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How Professional Development Leads to Personal Growth
When Jackie Sacks started working at Round Top Mercantile in Round Top, Texas, as a teenager, she never anticipated she would eventually become co-owner of the business.
“I had aspirations to become an agriculture teacher,” Sacks says. “I worked at the store through high school and college, and I worked my way up the ranks. I spent time stocking products and learning how things worked, like how to fix PVC pipe.”
Once she arrived at college, Sacks discovered how much she enjoyed her business-related classes. She also realized her appreciation for her customers. It was at that point that Sacks’ perspective shifted, and she saw the potential of building a career at Round Top Mercantile. She returned to the store after earning her degree and became more involved in the daily operations, including inventory management and bookkeeping.
“To this day, I still wear many hats at the store,” Sacks says. “I enjoy the interactions with customers, but I also enjoy being behind the scenes, maintaining the daily ebb and flow.”
Building a Stronger Foundation
Over the course of about 10 years, Sacks identified ways to grow Round Top Mercantile. She helped lead a store expansion that added more than 11,000 square feet to the store. She also further developed the paint department, and she manages the store’s connected grocery operation. Sacks serves in a human resources capacity, too, managing more than 20 employees across both the hardware and grocery businesses.
While she was busy finding new ways to expand the business, she sought additional opportunities to build on her knowledge and skills. In 2016, Sacks was named an NRHA Young Retailer of the Year honoree for her achievements in the business. Then in 2017, she attended the NRHA STIHL Foundations of Leadership Conference, which brought together retailers from across the industry to learn leadership lessons and business best practices from industry veterans and experts. Sacks says both experiences provided her the connections and the learning opportunities she was looking for.
“These programs are directed to the independent retailer, and they offer tools that have helped me train our diverse employee base,” she says. “I have become more confident and more aggressive at keeping things running at a good pace. I am a successful woman in what is traditionally seen as a man’s industry. When I can show a customer that I do know what I’m talking about and I can help them, their faces are priceless.”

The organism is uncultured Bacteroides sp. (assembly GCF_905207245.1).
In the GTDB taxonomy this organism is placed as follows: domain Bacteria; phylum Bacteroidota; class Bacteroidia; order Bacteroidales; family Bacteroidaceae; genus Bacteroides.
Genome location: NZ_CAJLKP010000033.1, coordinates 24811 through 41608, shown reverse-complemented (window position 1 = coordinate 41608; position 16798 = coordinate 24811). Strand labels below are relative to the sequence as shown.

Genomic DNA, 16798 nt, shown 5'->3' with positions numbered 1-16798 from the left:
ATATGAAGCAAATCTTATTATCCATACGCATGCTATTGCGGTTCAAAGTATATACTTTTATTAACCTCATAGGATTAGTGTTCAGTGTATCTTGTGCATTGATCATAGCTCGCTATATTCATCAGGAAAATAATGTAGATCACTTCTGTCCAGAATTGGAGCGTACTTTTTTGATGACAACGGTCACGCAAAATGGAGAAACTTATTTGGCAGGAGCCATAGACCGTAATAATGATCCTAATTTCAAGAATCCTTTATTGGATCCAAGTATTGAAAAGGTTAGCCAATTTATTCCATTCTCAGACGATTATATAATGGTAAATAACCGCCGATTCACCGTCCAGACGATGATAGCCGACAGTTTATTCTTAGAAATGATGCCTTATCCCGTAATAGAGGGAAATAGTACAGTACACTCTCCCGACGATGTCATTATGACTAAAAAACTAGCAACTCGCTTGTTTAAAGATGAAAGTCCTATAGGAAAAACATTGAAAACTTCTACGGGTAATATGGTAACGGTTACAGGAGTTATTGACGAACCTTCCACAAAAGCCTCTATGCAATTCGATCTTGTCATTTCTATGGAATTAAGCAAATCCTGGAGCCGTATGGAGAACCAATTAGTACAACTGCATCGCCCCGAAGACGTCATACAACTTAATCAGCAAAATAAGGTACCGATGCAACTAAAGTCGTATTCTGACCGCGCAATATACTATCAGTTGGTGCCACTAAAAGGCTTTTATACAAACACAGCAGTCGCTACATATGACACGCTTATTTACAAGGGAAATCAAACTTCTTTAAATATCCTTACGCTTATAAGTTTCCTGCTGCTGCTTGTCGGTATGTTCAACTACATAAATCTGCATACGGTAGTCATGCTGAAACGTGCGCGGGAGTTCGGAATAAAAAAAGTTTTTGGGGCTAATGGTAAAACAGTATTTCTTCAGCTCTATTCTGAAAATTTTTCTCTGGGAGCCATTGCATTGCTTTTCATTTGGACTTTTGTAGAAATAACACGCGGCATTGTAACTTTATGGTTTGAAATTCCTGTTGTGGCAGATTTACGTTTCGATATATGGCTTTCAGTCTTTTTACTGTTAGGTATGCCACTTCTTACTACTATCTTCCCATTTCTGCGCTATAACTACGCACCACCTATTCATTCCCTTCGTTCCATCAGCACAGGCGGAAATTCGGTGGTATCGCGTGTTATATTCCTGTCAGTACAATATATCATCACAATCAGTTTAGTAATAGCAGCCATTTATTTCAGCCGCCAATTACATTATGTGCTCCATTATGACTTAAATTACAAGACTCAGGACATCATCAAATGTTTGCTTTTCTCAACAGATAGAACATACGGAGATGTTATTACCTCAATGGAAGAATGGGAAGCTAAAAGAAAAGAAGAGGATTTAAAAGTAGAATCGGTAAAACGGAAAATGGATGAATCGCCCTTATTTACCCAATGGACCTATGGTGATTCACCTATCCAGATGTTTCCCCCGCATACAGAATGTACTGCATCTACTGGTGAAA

Sacks says that her experiences in leadership development have helped her become a more thoughtful leader in her business, approaching management and decision-making more cautiously than she has in the past.“I used to have such a knee-jerk reaction that sometimes it cost me a customer or an employee’s morale. Before, if I witnessed an employee making a mistake, I would correct them on the spot, in front of their peers,” she says. “I learned that our employees are more comfortable going to the back office without anyone else listening in. There isn’t always a need for in-the-moment correction, and the need to listen to both sides of a situation or hear out the issues is critical.”
Making a Community Impact
Sacks’ industry-specific skills have also helped her be more effective in her leadership roles in the community. Sacks has volunteered in the Round Top community for as long as she has lived in town, about 12 years. But her experience at Round Top Mercantile and in leadership development programs has led her to think differently about how her involvement can impact her business and her personal development.
Sacks currently serves as vice president of the local school district parents’ club, after serving for three years as the group’s president. She is also a member of the district’s education foundation, serves as a council member and event coordinator at her church and volunteers for her community’s Oktoberfest event and biannual craft show.
“It’s important to me to volunteer,” she says. “We can’t always give monetarily, but I can give as much time as my schedule allows.”
Sacks says being involved in the community helps create connections with customers and with other businesses, which in turn can boost business. She says she’s also developed more confidence to discuss tough issues with employees and customers and to bargain with vendors.
“The more you’re involved, the more connections you have and ideas you generate,” she says. “You can more easily find a food vendor for your next store event or come up with something new to attract customers.”
Through the education foundation, Sacks helped coordinate a school supply drive with the local Lions Club, which was hosted at Round Top Mercantile. The school bus parked on the property, and community members could drop off supplies and stop into the store to shop.
As a co-owner of Round Top Mercantile, Sacks understands that she has reached the top of the ladder. Her current role is now focused on supporting her employees and developing them into successful managers who she can trust with everyday operations.
“A good customer and successful businessman once told me, ‘You must be able to manage your business from the moon,’” she says. “My goal now is to increase the confidence in my employees that I support their decisions made in my absence. I want them to know I will back them up.”